Preventing Digital Disasters

By Stampp Corbin

E-mail Story
Print Story
The digital world is an ecosystem teeming with life and supporting an abundance of trade, commerce, and culture. Petabytes of data stream continuously over public and private networks, with content ranging from instant messaging chatter to highly sensitive financial records. People with bad intent sometimes attack networks. Whether they are professional thieves prowling for account numbers or bored teenagers intent on mischief, these parasites disrupt commerce, steal information, and do billions of dollars worth of damage every year. Their actions can have devastating long-term consequences for an unwary individual or business.

The Federal Trade Commission estimates that identity theft alone has cost American businesses and consumers more than $48 billion over the past five years. Once a thief assumes another person’s identity, clearing up credit records and restoring one’s good name can take years of hard work. And while juggling calls from collection agencies and resolving problems with banks and credit bureaus, the victim will still likely be denied access to basic financial tools and services such as home mortgages and small business loans.

A major source of digital pollution is outdated computer equipment. The U.S. Environmental Protection Agency (EPA) estimates that a quarter billion personal computers will be made obsolete by 2005. The International Association of Electronics Recyclers predicts that by 2010 the mountain of scrapped computers will quadruple to one billion units.

The physical disposal of information technology presents formidable challenges. A typical CRT monitor, for example, contains three to nine pounds of lead. Printed circuit boards contain beryllium, cadmium, flame retardants, and other toxic compounds that can seep into groundwater or escape into the air when incinerated. The problem is so daunting that the EPA has identified e-waste as the nation’s fastest-growing waste stream, and many states and municipalities now ban the disposal of monitors and other equipment into the nation’s landfills.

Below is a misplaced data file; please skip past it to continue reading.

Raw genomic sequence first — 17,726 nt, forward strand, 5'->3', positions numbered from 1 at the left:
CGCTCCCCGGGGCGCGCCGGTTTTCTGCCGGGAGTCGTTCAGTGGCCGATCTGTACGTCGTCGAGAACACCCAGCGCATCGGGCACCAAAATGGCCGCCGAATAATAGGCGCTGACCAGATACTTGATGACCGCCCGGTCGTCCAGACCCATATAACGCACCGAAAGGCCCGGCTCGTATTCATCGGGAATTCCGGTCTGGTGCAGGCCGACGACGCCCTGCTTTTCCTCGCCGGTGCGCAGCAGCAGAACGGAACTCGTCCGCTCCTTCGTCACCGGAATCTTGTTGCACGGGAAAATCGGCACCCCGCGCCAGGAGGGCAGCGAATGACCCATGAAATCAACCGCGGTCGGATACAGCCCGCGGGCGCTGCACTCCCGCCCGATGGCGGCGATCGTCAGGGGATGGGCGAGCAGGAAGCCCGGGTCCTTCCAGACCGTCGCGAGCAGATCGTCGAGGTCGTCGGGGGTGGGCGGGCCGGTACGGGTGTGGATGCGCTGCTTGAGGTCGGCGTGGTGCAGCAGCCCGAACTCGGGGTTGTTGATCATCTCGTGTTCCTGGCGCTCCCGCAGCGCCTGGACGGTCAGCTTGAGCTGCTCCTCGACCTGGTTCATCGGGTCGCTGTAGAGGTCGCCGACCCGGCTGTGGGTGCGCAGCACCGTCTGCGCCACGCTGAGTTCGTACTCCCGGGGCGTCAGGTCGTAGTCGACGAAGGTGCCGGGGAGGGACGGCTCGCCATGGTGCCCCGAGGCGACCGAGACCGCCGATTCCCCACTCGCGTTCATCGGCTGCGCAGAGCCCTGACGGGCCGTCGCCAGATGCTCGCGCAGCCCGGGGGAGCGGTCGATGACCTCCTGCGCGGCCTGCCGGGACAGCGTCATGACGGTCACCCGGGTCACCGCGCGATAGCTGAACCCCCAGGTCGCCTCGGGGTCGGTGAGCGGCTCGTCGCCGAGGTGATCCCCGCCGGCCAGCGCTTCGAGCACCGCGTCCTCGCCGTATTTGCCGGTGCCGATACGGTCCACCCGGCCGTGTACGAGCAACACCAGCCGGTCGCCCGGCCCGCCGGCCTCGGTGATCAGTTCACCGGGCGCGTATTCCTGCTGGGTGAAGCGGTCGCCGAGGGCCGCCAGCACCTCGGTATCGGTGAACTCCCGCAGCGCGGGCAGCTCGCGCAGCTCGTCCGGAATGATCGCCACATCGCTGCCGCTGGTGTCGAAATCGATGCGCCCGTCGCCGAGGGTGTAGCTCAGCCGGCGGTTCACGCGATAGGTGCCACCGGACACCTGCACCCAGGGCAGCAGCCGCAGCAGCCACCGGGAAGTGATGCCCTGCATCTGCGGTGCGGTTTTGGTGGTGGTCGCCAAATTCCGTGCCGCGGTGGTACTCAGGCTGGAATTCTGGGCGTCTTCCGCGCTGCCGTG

For example, California Civil Code section 1789.82 (formerly known as SB 1386), California’s Mandatory Disclosure Statutes, requires all entities that do business in California to disclose information security breaches to every California resident whose data was acquired by an unauthorized person. Other states that are considering similar statues include New York, New Jersey, Idaho, and Indiana.

Ghosts in the Machines

Unfortunately, the danger is not limited to the physical realm. Ghosts in those machines—unerased information left on hard drives and other storage devices—represent a digital disaster waiting to happen. Consider these recent examples:

  • The Bank of Montreal sold two high-powered computers containing hundreds, possibly thousands, of customer records, including names, addresses, telephone numbers, and account numbers and balances, to a reseller, who put them up for sale on a popular online auction site. Fortunately for the bank and its customers, the reseller immediately pulled the servers off the market when he turned on one of the machines and noticed that the hard drives had not been erased. While a disaster was averted, the bank was forced to spend considerable time and effort investigating the incident and reassuring customers that their confidential financial information was safe.
  • The Commonwealth of Kentucky nearly sold surplus computers containing confidential files naming thousands of people with AIDS and other sexually transmitted diseases, as well as the number of sexual partners.
  • A former Morgan Stanley executive sold an outdated handheld device, not realizing that it still contained thousands of names, account numbers, and passwords.

Preventive Measures

Cognizant of these digital dangers, forward-thinking IT managers are looking to prevent digital disasters along with the accompanying liability and loss of reputation. When dealing with e-waste, follow these precautions:

  • Have assets collected by certified vendors that adhere to strict shipping and security guidelines.
  • Have all data and software erased from hard drives and other media.
  • Ensure stringent adherence to data destruction protocols such as the U.S. Department of Defense’s 5220.2-M standard, which requires the triple overwriting of each disk sector and ensures that hard drives do not enter the secondary market with proprietary software, corporate data, or customer information still resident.
  • Subject inoperable hard drives to a certified degausser, which demagnetizes the hard drive and renders all of the data unrecoverable.
  • Strip all equipment of asset tags and identifiers.
  • Recycle all assets not destined for resale or charitable donation in strict compliance with relevant state and federal environmental rules, with formal indemnification from environmental liability or risk.

Stampp Corbin is president and CEO of RetroBox Inc. (www.retrobox.com), an information technology disposal company. This article was adapted from a version published in CyberDefense (www.cyberdefensemag.com).

 

 

 

 

 

 

 

 

 

 

 

 

 

 

 

 

 

 

 



The CPA Journal is broadly recognized as an outstanding, technical-refereed publication aimed at public practitioners, management, educators, and other accounting professionals. It is edited by CPAs for CPAs. Our goal is to provide CPAs and other accounting professionals with the information and news to enable them to be successful accountants, managers, and executives in today's practice environments.

©2009 The New York State Society of CPAs. Legal Notices